- The Washington Times - Monday, April 17, 2000

Hunger is at the core of many armed conflicts in Africa and Asia, an analyst argued last week at the presentation of a new report on world nutrition.

"I believe that malnutrition and the degradation of the environment are the main reasons behind conflicts such as the ones in Angola and Rwanda," said Per Pinstrup-Andersen, director of the International Food Policy Research Institute.

Mr. Pinstrup-Andersen acknowledged there is "no universal agreement on this issue" in his talk at the presentation of the "Fourth Report on the World Nutrition Situation," prepared by a U.N. subcommittee.

But, he maintained, "Often, ethnic tensions are just the spark that ignites the fire."

Mr. Pinstrup-Andersen said he has charted a clear correlation between rates of infant death from malnutrition and rates of armed conflicts.

Inevitably, wars disrupt food security as crops and animals are looted and burned, trade routes are disrupted and access to markets is constrained.

But Mr. Pinstrup-Andersen said that cause and effect can be reversed when hunger and environmental degradation leave large sectors of a population hopeless. He cited as an example the mass killing of Tutsis by Rwandan Hutus in 1994.

"The hillsides were bare, the land was becoming unproductive, people were starving and children were dying," he said. "As a result, the tribal differences took on much more important dimensions and resulted in a terrible tragedy."

He said governments often make war more likely by spending on arms instead of feeding their people.

"Several African governments are not doing enough to improve the nutrition situation, which is key for the well-being of the population," Mr. Pinstrup-Andersen said. "Instead, they are spending a great deal of money on other things such as military equipment."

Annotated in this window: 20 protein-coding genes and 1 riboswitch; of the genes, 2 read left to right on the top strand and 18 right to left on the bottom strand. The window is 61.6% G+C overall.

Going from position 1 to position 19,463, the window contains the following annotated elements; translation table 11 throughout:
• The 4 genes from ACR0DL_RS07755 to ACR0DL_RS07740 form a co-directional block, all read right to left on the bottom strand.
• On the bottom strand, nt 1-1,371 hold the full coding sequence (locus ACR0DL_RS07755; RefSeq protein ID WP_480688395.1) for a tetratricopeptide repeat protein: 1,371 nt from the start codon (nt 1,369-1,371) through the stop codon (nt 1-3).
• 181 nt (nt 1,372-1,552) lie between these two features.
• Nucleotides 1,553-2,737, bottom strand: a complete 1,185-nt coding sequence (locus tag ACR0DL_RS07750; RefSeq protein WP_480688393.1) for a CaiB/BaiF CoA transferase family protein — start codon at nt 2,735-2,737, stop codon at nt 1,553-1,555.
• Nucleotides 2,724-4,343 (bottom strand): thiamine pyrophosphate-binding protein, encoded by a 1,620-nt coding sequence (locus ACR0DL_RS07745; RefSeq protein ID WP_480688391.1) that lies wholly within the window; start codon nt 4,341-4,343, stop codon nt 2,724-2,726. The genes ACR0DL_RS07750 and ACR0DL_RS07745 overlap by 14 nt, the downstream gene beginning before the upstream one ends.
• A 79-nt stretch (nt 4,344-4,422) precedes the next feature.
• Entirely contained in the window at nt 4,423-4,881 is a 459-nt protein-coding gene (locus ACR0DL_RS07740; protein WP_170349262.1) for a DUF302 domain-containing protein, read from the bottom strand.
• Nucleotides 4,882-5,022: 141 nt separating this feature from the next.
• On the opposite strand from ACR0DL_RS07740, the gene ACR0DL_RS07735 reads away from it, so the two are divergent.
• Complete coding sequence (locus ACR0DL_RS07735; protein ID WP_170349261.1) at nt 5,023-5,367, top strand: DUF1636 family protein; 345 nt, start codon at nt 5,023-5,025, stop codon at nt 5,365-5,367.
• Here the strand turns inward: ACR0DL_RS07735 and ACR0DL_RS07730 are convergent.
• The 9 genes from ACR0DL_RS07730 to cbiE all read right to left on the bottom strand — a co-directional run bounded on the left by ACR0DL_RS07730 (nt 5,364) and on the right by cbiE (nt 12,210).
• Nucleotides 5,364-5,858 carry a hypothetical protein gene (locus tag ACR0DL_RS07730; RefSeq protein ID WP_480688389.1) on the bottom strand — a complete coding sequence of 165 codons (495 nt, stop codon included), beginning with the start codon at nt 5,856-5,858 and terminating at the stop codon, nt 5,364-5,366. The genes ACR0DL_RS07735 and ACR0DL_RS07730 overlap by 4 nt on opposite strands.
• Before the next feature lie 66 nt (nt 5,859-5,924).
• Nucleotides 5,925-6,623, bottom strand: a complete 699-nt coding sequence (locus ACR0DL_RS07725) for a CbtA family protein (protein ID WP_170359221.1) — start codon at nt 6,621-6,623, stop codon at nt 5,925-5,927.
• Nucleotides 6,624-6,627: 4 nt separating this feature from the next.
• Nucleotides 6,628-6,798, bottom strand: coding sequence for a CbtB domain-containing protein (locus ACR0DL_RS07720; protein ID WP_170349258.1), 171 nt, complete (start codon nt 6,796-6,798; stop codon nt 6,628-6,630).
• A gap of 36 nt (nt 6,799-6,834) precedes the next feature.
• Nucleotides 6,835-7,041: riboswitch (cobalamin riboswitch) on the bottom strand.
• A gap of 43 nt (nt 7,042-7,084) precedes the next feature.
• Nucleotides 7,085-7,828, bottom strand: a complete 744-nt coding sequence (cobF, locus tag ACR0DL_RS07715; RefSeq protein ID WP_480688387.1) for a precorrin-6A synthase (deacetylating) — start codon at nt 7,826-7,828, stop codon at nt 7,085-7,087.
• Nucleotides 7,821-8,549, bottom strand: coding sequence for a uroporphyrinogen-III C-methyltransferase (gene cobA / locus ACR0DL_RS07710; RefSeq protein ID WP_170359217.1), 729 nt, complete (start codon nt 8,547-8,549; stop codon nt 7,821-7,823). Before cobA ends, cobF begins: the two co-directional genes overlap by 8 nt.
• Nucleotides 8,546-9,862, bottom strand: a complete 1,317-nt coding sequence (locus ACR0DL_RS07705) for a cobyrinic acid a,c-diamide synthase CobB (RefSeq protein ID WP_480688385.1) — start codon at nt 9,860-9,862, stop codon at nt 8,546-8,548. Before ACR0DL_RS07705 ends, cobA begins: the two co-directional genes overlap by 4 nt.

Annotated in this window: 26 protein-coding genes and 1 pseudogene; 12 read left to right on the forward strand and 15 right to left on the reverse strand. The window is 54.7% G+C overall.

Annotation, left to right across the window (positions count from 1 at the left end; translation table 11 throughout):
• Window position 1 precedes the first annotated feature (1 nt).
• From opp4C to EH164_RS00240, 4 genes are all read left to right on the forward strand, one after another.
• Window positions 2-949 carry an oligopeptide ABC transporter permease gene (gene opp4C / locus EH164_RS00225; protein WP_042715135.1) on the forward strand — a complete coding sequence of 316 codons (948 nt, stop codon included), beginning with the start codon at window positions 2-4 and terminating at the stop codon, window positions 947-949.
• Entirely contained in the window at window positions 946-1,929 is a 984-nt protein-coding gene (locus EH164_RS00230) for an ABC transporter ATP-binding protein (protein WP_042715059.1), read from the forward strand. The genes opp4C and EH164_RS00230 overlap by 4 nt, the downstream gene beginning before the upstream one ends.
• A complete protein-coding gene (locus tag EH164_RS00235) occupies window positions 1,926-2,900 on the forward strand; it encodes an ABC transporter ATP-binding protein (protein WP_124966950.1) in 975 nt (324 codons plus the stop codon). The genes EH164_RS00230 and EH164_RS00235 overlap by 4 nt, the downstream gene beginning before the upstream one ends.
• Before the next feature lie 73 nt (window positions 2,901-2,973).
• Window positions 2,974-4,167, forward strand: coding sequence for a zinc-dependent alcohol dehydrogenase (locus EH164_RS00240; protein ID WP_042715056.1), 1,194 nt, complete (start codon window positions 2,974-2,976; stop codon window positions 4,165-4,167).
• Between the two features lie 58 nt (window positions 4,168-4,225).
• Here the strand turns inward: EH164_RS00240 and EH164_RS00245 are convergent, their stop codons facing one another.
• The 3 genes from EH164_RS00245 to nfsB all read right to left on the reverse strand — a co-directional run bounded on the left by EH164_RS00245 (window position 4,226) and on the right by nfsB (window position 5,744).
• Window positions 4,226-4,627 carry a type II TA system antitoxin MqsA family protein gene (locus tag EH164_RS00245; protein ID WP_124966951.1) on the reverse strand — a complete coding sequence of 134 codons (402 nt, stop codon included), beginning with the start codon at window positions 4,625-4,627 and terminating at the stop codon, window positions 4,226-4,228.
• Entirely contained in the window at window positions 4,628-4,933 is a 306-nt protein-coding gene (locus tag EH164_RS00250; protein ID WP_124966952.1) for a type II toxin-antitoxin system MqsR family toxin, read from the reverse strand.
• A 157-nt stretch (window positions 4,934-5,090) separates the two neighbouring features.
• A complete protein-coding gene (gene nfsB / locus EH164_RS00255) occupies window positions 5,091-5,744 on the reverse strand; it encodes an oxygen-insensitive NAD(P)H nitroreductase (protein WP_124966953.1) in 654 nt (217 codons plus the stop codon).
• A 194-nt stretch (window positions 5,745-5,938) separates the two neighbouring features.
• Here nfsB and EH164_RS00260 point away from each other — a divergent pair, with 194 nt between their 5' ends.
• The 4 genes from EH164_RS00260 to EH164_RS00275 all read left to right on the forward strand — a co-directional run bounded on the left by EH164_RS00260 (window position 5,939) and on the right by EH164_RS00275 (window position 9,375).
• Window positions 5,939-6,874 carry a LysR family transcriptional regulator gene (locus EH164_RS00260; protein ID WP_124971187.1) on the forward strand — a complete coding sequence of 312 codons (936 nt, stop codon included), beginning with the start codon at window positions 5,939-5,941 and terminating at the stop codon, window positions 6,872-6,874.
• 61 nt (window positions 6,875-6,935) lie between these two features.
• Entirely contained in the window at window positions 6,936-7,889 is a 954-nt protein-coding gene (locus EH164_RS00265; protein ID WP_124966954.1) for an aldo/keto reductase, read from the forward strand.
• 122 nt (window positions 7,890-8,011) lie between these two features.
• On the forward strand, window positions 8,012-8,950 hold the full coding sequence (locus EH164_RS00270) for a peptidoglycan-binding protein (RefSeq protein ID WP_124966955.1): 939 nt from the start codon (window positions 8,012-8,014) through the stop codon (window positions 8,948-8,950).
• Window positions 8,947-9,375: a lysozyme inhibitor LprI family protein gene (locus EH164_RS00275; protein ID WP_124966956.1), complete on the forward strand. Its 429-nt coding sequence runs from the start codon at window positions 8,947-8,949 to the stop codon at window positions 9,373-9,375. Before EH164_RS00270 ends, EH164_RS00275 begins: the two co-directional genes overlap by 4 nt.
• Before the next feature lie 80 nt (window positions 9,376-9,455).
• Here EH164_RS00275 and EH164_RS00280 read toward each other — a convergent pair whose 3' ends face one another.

One look at the figures presented by the report shows how pervasive the problems of malnutrition and human deprivation are.

According to the U.N. report, 30 million children in the developing world are born undernourished each year. As they grow, many of these children will join an estimated 182 million children younger than 5 who are already stunted.

It is estimated that 44 percent of preschool children in Asia are underweight, and in sub-Saharan Africa, the number of underweight children has risen by 8.2 million since 1990.

In addition, wars produce large numbers of refugees as many as 12 million at the end of 1998. Most of these refugees were concentrated in Africa and Asia and suffered from both acute and chronic nutritional crises.

In this context, Mr. Pinstrup-Andersen said, governments and international agencies involved in African and Asian armed struggles seem to be addressing the wrong issues.

"Preventive measures regarding the food security in volatile areas could prove a better way to prevent armed conflict than sending in U.S. Marines or U.N. forces," he said.

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